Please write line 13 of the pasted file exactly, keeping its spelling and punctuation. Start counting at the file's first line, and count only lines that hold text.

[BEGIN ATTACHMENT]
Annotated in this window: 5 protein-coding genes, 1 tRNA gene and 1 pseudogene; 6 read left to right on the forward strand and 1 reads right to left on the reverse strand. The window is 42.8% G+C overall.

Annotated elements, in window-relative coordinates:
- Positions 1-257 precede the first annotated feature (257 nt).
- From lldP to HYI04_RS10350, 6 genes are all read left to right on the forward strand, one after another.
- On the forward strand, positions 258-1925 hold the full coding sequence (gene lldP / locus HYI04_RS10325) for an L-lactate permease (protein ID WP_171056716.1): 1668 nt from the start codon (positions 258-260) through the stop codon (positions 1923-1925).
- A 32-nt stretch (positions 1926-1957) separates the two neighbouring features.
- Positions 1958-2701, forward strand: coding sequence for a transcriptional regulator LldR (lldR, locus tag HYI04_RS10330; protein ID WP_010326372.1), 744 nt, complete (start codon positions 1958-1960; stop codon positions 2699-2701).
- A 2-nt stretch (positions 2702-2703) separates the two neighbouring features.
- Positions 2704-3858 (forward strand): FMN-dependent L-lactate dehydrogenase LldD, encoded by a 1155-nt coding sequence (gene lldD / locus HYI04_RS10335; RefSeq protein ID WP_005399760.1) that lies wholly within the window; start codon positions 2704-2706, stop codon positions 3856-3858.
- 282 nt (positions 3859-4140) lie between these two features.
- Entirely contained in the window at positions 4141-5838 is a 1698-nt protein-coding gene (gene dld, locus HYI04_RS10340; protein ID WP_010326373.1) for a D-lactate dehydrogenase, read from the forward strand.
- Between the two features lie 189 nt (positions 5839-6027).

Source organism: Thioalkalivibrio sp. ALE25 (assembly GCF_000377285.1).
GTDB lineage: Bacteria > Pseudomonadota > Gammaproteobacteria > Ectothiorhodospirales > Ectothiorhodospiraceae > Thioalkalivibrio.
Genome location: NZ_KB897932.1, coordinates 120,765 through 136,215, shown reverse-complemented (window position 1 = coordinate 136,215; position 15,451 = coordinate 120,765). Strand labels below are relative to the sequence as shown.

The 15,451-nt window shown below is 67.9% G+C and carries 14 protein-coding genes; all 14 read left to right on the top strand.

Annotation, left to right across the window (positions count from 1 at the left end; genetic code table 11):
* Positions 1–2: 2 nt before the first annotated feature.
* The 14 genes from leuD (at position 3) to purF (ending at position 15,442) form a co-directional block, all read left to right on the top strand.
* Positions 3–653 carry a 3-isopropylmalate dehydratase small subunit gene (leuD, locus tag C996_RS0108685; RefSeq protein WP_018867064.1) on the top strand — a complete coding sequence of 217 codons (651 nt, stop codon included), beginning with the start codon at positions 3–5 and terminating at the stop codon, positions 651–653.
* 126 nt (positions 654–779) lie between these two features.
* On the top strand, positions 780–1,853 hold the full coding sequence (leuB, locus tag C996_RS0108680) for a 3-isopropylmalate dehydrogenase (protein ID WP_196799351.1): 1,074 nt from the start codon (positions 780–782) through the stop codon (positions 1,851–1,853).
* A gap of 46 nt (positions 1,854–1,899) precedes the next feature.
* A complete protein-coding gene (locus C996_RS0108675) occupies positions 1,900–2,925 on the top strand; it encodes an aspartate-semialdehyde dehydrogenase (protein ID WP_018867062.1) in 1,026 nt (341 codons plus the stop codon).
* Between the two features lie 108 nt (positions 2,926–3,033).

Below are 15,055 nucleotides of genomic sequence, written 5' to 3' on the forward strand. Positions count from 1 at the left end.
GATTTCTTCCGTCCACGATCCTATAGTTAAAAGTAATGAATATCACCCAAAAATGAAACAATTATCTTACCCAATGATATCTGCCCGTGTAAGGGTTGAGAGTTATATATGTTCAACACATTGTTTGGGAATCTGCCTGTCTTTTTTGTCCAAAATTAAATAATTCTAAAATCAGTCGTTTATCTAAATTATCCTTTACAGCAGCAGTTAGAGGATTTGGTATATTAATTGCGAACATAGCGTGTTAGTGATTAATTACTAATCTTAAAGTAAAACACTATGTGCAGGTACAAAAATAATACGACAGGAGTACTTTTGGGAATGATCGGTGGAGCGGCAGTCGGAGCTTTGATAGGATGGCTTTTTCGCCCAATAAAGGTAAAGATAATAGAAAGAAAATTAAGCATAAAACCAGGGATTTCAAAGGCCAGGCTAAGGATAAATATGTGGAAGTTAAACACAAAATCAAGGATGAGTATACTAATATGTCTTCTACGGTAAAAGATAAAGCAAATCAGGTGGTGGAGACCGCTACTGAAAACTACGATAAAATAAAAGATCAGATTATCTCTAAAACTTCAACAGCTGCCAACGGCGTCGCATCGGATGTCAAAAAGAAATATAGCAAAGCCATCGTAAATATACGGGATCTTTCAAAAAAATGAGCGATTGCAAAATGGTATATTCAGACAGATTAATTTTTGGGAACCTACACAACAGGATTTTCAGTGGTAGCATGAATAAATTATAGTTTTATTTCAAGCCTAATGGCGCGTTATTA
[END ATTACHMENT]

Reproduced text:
Source organism: Thioalkalivibrio sp. ALE25 (assembly GCF_000377285.1).